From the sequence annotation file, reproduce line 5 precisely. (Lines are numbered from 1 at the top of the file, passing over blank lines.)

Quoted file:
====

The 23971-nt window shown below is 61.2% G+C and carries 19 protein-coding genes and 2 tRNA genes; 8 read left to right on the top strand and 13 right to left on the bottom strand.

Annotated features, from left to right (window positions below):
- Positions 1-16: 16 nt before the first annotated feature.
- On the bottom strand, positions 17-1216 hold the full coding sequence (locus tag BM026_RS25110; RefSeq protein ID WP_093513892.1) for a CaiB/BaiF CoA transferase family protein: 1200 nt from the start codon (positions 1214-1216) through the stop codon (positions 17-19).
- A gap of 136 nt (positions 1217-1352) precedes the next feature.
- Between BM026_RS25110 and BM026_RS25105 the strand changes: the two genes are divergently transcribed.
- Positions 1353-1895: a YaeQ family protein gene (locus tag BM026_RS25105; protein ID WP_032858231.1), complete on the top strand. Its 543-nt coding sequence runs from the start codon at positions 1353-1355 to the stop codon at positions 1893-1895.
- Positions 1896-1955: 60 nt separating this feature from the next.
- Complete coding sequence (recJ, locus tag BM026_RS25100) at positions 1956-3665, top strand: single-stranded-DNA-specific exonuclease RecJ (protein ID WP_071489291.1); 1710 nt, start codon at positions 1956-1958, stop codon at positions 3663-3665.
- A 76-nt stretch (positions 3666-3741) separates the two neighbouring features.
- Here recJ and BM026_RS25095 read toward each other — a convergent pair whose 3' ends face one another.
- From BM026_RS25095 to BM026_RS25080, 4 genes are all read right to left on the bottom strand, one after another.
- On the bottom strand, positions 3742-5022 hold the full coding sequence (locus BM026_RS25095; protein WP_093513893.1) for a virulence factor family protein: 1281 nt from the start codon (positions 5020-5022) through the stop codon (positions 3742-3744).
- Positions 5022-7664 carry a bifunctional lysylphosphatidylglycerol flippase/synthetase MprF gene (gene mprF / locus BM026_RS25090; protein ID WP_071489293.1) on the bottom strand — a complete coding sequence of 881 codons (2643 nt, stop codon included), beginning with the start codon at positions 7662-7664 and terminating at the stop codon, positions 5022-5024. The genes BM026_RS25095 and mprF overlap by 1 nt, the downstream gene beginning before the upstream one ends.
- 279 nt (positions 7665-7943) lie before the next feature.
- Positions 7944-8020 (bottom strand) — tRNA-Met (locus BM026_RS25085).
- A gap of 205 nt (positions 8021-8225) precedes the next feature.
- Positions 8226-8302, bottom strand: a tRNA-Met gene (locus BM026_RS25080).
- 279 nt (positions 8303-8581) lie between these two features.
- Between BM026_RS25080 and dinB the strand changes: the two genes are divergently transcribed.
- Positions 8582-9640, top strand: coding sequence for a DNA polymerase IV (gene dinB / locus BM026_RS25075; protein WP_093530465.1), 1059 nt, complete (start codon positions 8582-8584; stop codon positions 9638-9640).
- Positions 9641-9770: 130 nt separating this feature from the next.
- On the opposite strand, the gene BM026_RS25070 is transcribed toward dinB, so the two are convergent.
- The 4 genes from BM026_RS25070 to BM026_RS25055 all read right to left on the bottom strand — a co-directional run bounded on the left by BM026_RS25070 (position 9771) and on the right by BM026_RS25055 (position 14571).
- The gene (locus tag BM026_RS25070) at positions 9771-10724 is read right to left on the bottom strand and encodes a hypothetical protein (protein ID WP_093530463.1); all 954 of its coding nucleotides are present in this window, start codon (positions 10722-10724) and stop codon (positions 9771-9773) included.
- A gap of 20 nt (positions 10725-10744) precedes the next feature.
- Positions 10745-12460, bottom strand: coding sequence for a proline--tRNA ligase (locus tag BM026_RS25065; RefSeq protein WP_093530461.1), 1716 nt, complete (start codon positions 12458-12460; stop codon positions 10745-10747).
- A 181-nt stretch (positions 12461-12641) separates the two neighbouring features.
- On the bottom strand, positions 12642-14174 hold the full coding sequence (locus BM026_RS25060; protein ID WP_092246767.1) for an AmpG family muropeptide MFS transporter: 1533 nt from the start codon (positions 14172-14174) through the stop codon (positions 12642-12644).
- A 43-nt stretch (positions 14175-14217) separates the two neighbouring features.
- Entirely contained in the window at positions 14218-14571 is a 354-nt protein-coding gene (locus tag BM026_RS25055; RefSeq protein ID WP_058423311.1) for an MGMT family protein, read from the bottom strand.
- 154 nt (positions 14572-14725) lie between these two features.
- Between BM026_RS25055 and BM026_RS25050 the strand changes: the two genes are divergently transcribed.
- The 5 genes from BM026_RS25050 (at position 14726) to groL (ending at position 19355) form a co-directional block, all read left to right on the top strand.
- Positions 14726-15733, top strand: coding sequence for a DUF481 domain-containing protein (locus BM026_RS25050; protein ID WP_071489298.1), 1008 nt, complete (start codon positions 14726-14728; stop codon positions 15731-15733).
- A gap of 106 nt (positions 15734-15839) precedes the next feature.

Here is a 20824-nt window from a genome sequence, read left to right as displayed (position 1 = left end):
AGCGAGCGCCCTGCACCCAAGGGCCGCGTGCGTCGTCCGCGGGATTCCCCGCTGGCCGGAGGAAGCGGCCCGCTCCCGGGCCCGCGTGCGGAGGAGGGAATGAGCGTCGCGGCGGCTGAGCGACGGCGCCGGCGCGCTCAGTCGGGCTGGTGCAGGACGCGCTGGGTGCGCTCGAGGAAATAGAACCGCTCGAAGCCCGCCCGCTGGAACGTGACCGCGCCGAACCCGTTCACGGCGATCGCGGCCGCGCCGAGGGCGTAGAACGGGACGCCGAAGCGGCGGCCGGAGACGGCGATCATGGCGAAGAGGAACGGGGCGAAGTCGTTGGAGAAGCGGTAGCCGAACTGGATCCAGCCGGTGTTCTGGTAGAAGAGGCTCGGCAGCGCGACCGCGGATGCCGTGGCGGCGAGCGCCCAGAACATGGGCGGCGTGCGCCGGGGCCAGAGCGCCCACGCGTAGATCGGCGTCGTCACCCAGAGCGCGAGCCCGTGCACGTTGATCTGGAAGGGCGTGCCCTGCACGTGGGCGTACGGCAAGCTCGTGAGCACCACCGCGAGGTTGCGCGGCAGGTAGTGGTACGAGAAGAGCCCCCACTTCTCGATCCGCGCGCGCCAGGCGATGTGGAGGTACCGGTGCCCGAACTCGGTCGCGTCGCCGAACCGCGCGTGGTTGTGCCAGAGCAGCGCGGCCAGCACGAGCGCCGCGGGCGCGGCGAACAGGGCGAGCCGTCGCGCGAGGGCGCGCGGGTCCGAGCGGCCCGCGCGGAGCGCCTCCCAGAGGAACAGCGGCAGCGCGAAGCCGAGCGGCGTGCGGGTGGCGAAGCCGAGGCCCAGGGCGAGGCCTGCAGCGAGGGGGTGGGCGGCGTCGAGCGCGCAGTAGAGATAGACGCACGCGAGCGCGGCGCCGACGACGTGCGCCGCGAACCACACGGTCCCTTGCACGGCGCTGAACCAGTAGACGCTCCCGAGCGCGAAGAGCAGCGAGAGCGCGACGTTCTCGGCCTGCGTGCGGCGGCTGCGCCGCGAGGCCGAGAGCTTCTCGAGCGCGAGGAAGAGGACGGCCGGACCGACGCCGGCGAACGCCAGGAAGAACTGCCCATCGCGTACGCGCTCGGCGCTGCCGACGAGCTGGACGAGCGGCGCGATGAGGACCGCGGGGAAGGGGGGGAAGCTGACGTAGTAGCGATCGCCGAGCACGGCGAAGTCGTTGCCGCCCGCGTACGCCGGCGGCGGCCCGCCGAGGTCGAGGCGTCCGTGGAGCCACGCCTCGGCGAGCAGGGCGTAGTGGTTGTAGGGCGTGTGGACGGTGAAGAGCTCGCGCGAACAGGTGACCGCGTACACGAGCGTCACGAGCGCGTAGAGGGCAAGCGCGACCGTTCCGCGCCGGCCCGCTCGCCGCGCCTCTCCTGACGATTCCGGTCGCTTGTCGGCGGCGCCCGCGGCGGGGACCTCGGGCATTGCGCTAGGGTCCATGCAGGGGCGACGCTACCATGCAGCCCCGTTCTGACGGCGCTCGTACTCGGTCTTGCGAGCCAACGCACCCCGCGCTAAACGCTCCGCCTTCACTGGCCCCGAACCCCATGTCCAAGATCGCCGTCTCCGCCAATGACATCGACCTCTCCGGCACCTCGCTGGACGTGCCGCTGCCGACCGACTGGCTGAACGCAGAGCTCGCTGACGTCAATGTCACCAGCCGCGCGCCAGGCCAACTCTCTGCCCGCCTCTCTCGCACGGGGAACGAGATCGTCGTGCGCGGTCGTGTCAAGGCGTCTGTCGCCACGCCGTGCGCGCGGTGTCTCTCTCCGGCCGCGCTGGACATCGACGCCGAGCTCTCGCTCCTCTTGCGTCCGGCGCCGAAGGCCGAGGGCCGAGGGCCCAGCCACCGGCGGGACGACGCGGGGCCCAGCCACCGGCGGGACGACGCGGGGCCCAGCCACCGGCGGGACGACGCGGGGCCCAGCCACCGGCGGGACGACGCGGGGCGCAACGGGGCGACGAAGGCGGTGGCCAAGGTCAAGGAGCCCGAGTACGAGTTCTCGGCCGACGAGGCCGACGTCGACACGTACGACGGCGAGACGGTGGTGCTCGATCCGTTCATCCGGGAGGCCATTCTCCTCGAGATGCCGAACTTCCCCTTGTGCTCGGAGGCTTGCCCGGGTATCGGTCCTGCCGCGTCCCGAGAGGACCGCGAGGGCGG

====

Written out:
- A gap of 136 nt (positions 1217-1352) precedes the next feature.